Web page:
October 27th, 2005, 06:00 PM
Last weekend my cat stopped eating, was excessively drooling, and did nothing but sleep. On Monday morning we went to the vet and they took blood and did a biopsy on an ulcer in his mouth. The platelets were very low so they put him on Prednasone and anti-biotics. He has responded well and is back to normal. Last night, Wednesday, we had his platelets rechecked. They just called me to say that they are even lower than before. They want me to continue the medication and they will test his platelets again tomorrow. I don't know what to think. Thay have thrown around the words "Lupus" and "systematic". So far this week we have paid almost $1000 and have no answers. I have worked with the vet for almost 3 years and I have never loved them, but stayed due to them knowing his medical history. I have never had answers to anything he has gone in for and I feel like this will be the same situation. I am such a good pet owner and this cat has it very good, but I refuse to make him suffer through endless treatments and thousands of dollars to come to the conclusion that he is very ill. He is a Maine Coon, and if anyone has one knows that they are very very social dog-like animals, and I cannot make him go through cancer treatment. Has anyone dealt with this platelet problem in their cats? What was the outcome? Help please.
October 27th, 2005, 10:19 PM
A low platelet count can be a symptom of a few illnesses. So I would hesitate to offer suggestions without knowing if it is cancer or not. And many cats actually do very well in cancer treatment - they handle chemo much better than humans. Lupus is another illness entirely of course but you prob know that. I am alarmed to hear you say you would not make him go thru cancer treatment. You are thinking like a human and not like a cat. Cats do not react in the same way as us to some of the conventional cancer treatments - I think the decision must be made on whether your cat is suffering or not and what the prognosis is. Even then, there are miracles in cats who survive and live more wonderful pain free lives.
It is a personal decision for you depending on many factors. Is your cat in pain? You know your kitty and you would know if he is ready to give up. Not eating is not nec'ly a sign of that tho - cats can stop eating even during a cold since they need their sense of smell to eat. How old is he? Has he been ill for 3 years? If money is a problem, there are organizations that help cats with severe medical probs and many vets take payment plans. I guess I am saying to try and not make the decision based on your financial resources. There are ways of raising money for special kitties.
Let your cat be your guide and he will let you know what he wants if you listen to him. Maybe you need a second opinion if you are questioning your vet?
October 28th, 2005, 01:16 PM
Sorry to hear about your kitty. 4 or 5 weeks ago my cat showed a sudden behavior change and was very ill - took her in and her white blood cells and platlets were low. After a week of antibiotics they had only gone up a few points and were still below normal. She had a sore on the side of her mouth that they said may or may not be causing the symptoms. She has slowly gotten better but is still not 100% back to normal.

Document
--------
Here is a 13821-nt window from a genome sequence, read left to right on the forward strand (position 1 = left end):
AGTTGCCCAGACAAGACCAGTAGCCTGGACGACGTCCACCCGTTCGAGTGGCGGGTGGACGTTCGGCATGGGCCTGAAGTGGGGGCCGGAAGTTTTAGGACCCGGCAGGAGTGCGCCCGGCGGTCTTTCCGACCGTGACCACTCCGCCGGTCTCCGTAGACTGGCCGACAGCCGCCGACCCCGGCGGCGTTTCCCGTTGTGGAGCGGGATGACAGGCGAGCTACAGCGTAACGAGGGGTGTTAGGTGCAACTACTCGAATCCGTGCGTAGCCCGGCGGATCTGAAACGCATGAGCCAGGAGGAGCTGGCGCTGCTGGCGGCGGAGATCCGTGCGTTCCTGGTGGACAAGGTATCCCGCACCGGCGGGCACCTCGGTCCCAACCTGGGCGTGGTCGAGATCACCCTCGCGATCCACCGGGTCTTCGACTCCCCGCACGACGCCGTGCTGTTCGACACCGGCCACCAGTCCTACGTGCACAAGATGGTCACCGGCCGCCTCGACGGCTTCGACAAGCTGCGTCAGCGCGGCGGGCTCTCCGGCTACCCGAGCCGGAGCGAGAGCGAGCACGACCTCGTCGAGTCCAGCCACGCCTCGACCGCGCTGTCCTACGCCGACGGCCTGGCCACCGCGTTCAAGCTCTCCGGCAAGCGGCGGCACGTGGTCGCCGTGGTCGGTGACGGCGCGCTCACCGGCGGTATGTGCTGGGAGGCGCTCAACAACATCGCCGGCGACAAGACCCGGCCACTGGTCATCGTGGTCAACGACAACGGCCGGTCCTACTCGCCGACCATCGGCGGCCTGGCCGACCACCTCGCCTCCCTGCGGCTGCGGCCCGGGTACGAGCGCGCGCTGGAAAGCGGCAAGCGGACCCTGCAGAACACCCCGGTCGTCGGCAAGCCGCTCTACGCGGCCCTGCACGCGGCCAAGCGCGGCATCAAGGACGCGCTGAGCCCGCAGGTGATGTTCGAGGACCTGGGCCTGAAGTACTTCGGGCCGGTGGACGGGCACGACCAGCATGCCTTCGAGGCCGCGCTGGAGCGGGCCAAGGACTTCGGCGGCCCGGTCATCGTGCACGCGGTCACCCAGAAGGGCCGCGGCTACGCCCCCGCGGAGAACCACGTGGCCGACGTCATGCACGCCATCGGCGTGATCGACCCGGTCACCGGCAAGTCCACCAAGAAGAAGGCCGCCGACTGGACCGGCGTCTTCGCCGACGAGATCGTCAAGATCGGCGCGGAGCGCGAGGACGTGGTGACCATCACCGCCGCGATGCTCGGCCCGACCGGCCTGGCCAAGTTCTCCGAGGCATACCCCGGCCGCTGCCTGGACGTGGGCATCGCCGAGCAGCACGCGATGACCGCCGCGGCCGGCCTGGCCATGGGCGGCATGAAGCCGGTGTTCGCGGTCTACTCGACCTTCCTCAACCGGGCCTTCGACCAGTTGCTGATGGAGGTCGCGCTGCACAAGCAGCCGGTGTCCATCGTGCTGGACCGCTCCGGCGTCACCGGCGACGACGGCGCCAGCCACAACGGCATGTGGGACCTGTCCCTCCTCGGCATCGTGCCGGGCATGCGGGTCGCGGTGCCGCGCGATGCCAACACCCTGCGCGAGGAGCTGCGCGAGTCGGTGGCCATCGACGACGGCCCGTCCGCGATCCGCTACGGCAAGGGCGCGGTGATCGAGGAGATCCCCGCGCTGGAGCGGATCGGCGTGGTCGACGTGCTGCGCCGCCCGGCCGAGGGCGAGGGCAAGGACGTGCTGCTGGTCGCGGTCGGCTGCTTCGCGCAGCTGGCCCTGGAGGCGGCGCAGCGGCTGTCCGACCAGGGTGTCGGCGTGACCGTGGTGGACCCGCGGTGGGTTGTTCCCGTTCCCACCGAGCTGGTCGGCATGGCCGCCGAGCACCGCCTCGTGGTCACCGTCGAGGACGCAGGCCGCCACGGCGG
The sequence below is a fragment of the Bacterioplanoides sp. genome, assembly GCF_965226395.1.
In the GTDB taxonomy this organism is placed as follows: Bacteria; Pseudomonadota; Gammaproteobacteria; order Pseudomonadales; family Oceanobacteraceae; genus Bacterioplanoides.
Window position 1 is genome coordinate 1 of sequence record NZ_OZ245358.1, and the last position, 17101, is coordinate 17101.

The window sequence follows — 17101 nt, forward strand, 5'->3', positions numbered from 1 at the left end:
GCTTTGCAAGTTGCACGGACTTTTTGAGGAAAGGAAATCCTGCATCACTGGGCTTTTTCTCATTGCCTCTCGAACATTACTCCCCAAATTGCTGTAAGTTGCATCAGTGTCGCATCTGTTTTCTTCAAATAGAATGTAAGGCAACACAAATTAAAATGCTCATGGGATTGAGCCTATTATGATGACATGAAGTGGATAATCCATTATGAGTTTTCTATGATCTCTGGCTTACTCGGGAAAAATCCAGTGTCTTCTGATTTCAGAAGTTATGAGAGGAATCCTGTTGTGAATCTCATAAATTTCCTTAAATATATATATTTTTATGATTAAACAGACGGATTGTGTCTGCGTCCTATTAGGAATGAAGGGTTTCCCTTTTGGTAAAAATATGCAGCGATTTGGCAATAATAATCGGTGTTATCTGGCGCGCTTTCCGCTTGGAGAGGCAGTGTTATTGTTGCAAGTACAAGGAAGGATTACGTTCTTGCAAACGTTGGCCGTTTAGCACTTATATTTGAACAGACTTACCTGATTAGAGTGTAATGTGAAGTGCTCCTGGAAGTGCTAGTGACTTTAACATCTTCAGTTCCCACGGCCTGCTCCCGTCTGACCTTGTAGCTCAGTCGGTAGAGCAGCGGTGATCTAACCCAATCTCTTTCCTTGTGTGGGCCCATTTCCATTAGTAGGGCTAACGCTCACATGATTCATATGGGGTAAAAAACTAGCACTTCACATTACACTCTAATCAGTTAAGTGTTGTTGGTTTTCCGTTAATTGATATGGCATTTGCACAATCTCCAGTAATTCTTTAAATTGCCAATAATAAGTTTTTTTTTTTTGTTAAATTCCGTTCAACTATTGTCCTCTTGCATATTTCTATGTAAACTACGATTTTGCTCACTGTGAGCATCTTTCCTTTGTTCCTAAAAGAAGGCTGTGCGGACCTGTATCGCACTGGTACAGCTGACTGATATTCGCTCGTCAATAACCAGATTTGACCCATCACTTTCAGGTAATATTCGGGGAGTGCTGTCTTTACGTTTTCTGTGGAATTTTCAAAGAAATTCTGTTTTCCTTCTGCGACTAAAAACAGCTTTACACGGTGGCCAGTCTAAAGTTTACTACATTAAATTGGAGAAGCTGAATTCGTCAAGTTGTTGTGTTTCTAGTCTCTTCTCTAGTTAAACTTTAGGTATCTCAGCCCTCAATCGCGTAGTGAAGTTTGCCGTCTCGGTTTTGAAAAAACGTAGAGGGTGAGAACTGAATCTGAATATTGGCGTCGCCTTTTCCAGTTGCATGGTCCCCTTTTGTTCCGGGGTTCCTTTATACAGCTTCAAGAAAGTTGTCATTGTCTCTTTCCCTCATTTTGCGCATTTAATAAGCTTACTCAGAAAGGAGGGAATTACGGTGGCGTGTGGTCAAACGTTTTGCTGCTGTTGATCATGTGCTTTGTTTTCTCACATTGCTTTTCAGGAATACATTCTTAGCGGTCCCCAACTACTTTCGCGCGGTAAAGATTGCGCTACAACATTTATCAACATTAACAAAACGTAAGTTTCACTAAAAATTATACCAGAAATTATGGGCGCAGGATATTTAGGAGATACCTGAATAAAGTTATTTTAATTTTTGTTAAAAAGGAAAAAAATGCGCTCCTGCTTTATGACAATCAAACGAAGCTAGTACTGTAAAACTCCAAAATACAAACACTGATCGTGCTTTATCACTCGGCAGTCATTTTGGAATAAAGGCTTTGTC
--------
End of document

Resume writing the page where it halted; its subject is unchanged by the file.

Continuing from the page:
I would recommend getting a 2nd opinion if you can manage. I personally have been through many vets. It's a very personal relationship and you have to feel comfortable and know they have your best interest at heart. And even if they are doing their best, but you don't feel you have the answers you need, try someone else. It may be uncomfortable, but request the medical records be sent to another location. I am planning on writing my current vet a letter and stating I will no longer be using their services. When my kitty became sick on a Saturday, I tried calling the vet before they were even open and then every 10 minutes to try and get through to someone. When I finally did, I was told the symptoms I was describing "don't sound like an emergency to me." Does the twit at the desk have a veterinary degree? This wasn't like I was some stranger - I've been using this vet for at least 3 years. So I took her to another vet who had walk-in hours on Saturday and they found she was indeed seriously ill. That along with a few other things are prompting my change in vets. The records are yours, you paid for them.
This new walk-in clinic vet - he does something no others have ever done to me before - he shows me the results of the blood tests and explains in detail (sometimes too much) what each item means. Yeah, it may be over my head but he's trying to give me an indepth explanation of what is going on, but really doesn't have any answers as to why. He'll state it could be any one of these 5 things, etc. But I appreciate his honesty and willingness to try and do everything possible.
When my dal became ill last week she has seen four different vets so far (emergency vets, walk-in vet and phone consult w/reg. vet) - all with a different idea on how to treat and diagnose. I still don't know who's right and she is making very slow improvements. I completely understand where you are coming from.
Sorry you are going through this and hope your kitty pulls through.
October 29th, 2005, 02:50 AM
We used to hear "if your pet has problem, go to the vet".
That's true, but it's not a complete recommendation. Before "go to the vet", you must "find the right vet first". Not all vets are the same, even though they are all DVMs.
Go to the wrong vet, you waste your money, you waste your time (and time is extremely critical when the pet is ill).
Picking a vet just because they near your home, or just by looking up the phone book are seriously wrong. You should go around and ask friends, neighbors, co-workers, ... You need references.
And you should do that when the pet is healthy, when there is still ample of time.